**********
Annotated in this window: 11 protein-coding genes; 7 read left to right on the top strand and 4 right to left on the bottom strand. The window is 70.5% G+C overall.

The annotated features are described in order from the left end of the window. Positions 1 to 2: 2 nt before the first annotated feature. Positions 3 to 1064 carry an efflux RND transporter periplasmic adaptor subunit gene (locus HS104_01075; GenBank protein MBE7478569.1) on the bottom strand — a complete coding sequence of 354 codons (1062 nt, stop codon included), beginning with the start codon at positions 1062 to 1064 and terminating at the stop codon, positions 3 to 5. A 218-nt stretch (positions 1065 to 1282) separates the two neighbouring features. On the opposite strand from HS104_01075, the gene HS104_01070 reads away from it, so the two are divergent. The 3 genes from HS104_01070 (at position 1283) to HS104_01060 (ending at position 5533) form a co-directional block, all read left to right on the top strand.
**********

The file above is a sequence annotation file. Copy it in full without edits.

Annotated in this window: 11 protein-coding genes; 7 read left to right on the top strand and 4 right to left on the bottom strand. The window is 70.5% G+C overall.

The annotated features are described in order from the left end of the window. Positions 1 to 2: 2 nt before the first annotated feature. Positions 3 to 1064 carry an efflux RND transporter periplasmic adaptor subunit gene (locus HS104_01075; GenBank protein MBE7478569.1) on the bottom strand — a complete coding sequence of 354 codons (1062 nt, stop codon included), beginning with the start codon at positions 1062 to 1064 and terminating at the stop codon, positions 3 to 5. A 218-nt stretch (positions 1065 to 1282) separates the two neighbouring features. On the opposite strand from HS104_01075, the gene HS104_01070 reads away from it, so the two are divergent. The 3 genes from HS104_01070 (at position 1283) to HS104_01060 (ending at position 5533) form a co-directional block, all read left to right on the top strand.